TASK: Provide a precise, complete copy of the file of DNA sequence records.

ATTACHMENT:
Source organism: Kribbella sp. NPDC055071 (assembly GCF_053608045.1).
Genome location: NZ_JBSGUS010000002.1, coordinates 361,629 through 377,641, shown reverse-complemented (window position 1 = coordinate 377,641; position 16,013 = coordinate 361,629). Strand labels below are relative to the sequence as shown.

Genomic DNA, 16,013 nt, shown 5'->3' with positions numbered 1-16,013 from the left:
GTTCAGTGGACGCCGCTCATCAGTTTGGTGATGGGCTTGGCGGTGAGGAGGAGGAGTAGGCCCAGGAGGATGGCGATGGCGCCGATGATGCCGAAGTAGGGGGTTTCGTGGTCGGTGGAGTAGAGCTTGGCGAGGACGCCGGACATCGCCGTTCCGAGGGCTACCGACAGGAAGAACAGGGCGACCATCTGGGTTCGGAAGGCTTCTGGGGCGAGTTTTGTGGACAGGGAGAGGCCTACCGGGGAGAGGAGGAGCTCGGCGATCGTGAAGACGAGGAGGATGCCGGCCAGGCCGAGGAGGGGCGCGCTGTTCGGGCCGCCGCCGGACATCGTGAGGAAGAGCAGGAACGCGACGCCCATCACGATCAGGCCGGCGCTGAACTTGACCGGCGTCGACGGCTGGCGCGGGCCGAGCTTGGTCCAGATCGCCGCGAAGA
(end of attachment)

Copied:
Source organism: Kribbella sp. NPDC055071 (assembly GCF_053608045.1).
Genome location: NZ_JBSGUS010000002.1, coordinates 361,629 through 377,641, shown reverse-complemented (window position 1 = coordinate 377,641; position 16,013 = coordinate 361,629). Strand labels below are relative to the sequence as shown.

Genomic DNA, 16,013 nt, shown 5'->3' with positions numbered 1-16,013 from the left:
GTTCAGTGGACGCCGCTCATCAGTTTGGTGATGGGCTTGGCGGTGAGGAGGAGGAGTAGGCCCAGGAGGATGGCGATGGCGCCGATGATGCCGAAGTAGGGGGTTTCGTGGTCGGTGGAGTAGAGCTTGGCGAGGACGCCGGACATCGCCGTTCCGAGGGCTACCGACAGGAAGAACAGGGCGACCATCTGGGTTCGGAAGGCTTCTGGGGCGAGTTTTGTGGACAGGGAGAGGCCTACCGGGGAGAGGAGGAGCTCGGCGATCGTGAAGACGAGGAGGATGCCGGCCAGGCCGAGGAGGGGCGCGCTGTTCGGGCCGCCGCCGGACATCGTGAGGAAGAGCAGGAACGCGACGCCCATCACGATCAGGCCGGCGCTGAACTTGACCGGCGTCGACGGCTGGCGCGGGCCGAGCTTGGTCCAGATCGCCGCGAAGA